This dates the watch (or, at the very least, the dial) to pre-1896, the year in which J.N. Masters was incorporated as a limited company as indicated by later “Veracity” dials being marked “J. N. Masters Ltd, Rye.”
The low serial number when compared to similar Veracity models of which I have seen photographs, the indication “English make,” and the fact that it is an English lever escapement initially suggest that it dates from the 1890s.
Having an heirloom of this age and quality is always a thrill, but this particular watch has piqued my interest as my knowledge of English watches has hitherto been limited to what I have read about in books like Dava Sobel’s Longitude and what I have read about and seen of George Daniels and Roger Smith’s watches on the internet.
It seems to me that like French watches (which I know a little bit about) and German watches (which I don’t), English watches have a character of their own that is quite distinct from the Swiss watches and movements with which most of us are more familiar.
Going back to my grandmother and aunt for a moment, one thing I had heard them mention on numerous occasions was that my grandfather’s Aunt Florence had married the boy next door in Chelsea, one William H. Wright, owner of Wright’s Dairy on Old Church Street. The former storefront of the dairy and the building subsequently erected in the courtyard behind it are of interest to London historians because of the porcelain pastoral scenes and the life-size cows’ heads set into the walls, which can still be seen today.
But the former dairy (now an airy, loft-style townhouse with exposed ceiling beams) is of far greater interest to music fans: in the 1960s it was converted into a recording studio, Sound Techniques, where some of rock’s seminal albums where recorded. GQ Magazine described it thus in April this year:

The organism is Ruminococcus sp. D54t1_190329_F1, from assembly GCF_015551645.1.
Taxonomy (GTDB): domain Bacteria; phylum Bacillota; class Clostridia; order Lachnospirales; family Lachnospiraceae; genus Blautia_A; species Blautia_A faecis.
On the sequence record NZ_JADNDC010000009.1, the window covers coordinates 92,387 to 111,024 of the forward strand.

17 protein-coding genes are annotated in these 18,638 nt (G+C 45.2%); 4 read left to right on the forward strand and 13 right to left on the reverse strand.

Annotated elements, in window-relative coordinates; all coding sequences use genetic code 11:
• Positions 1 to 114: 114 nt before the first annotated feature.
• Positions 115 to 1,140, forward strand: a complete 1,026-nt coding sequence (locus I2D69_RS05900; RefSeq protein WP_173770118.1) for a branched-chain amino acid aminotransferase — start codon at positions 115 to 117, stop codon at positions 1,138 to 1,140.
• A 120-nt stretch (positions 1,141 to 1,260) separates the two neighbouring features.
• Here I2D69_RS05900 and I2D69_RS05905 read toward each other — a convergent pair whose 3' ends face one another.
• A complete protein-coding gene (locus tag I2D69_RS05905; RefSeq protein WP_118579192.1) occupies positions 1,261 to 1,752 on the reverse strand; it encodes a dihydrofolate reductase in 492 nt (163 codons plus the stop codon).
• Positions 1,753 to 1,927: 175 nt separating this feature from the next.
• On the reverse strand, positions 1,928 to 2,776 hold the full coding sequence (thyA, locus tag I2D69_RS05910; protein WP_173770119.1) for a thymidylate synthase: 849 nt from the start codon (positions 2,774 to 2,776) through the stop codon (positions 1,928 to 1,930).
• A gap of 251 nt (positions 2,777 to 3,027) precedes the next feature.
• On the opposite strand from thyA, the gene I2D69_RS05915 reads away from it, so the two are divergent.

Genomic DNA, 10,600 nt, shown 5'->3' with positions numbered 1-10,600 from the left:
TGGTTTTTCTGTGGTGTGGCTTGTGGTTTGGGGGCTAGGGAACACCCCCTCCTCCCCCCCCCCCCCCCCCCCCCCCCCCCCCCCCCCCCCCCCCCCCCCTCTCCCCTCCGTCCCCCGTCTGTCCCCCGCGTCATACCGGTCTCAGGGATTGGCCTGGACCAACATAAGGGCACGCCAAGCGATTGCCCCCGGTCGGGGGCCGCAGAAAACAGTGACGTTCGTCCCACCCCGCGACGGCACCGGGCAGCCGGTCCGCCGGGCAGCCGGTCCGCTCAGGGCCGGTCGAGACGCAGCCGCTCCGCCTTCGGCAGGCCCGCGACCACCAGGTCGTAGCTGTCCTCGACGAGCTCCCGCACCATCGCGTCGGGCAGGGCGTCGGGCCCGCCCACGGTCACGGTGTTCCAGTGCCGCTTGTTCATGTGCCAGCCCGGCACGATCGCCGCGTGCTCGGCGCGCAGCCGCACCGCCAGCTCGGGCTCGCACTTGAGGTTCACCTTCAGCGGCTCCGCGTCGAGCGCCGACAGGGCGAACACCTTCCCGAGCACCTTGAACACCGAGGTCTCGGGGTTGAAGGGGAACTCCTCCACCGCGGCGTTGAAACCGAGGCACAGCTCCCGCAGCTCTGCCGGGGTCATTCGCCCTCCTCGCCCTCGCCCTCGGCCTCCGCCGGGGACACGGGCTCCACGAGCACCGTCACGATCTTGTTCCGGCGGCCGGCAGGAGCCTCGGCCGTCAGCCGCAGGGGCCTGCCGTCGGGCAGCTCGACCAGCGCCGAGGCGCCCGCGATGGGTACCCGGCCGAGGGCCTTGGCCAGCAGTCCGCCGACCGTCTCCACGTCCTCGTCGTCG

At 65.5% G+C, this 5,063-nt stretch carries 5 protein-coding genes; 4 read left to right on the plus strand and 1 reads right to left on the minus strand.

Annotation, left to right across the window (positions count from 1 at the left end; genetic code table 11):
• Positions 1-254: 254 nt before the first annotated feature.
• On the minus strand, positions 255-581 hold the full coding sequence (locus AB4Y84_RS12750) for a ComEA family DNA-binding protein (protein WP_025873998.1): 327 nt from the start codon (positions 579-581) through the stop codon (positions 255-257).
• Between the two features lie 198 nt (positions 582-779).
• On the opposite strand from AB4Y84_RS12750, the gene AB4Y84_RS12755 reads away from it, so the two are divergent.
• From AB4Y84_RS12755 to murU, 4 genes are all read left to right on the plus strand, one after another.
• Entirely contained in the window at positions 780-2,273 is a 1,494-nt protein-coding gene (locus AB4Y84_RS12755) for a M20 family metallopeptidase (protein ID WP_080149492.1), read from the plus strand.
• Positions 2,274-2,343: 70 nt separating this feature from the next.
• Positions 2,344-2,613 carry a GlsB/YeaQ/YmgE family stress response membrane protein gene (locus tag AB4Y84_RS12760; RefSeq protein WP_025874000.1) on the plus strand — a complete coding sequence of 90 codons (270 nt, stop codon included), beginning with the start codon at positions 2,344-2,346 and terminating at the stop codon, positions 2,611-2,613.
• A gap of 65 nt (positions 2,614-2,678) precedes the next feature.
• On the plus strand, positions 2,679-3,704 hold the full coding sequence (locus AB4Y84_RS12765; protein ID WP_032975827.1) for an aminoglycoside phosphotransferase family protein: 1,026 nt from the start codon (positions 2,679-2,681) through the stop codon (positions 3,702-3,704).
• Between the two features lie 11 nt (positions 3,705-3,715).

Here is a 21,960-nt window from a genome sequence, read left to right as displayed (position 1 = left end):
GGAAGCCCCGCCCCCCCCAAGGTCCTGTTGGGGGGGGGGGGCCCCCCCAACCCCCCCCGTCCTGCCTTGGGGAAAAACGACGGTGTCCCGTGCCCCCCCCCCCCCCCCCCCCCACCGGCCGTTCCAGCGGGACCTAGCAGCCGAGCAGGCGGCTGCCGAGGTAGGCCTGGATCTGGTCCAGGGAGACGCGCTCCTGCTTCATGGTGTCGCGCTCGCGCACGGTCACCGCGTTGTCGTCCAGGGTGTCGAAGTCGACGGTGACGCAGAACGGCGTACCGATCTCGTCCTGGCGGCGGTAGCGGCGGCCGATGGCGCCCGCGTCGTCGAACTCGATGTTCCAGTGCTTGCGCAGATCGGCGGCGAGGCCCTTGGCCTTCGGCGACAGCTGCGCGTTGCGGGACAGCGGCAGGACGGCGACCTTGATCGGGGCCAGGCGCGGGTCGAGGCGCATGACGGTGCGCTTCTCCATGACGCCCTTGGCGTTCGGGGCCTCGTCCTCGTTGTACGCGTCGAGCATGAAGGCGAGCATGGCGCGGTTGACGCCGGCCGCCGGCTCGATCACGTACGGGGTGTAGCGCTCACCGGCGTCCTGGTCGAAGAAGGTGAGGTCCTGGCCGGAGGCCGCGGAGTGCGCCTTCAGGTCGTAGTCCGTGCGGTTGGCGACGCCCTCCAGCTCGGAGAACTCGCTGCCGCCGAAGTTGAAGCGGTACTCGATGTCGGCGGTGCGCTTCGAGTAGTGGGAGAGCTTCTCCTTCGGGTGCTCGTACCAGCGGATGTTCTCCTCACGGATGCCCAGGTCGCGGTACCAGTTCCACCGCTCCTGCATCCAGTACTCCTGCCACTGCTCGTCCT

“Set up in 1964 by a sound engineer and a vision mixer as a handcrafted redoubt from the ‘big rooms’ ruled over by the major labels and their minions, during its brief, ten-year run, Sound Techniques was where Pink Floyd recorded their first single (thereby introducing the straight world to London’s most out-there ensemble). It’s also where The Incredible String Band, Fairground Convention, Jethro Tull, John Martyn, Sandy Denny, and Steeleye Span laid down most of their best-known work. And it’s where Nick Drake – surely the most enigmatic and certainly the most impactful proponent of the period’s deep dive into a sort of needle-cord pastoralism – recorded all three of his albums . . . anyone in search of the ‘ground zero’ of the UK’s late 1960s/early 1970s musical search for an ‘English Arcadia’ – best summed up by the era’s penchant for peacockery and patchouli, matched by an increasingly abstract expression of these islands’ folk roots – will be familiar with its output.”
But this Englishness is a slippery concept. Just when you think you’ve pinned it down, it morphs into something else just beyond your field of vision.
This is highlighted by the UK’s decision to leave the European Union, driven largely by the older, provincial English population (the Scots wanting none of it, by a large majority) who when pressed for an explanation resort to platitudes about cricket, beer, and pounds shillings and pence, harking back to an “Empire” that was all but long gone by 1970.
Peter Ackroyd’s novel English Music (1992) also comes to mind, in which he weaves literary and artistic references into a Dickensian tale in an attempt to define English culture through its art and literature, (the “music” of the title). Can we define English watchmaking in a similar, not purely technical manner?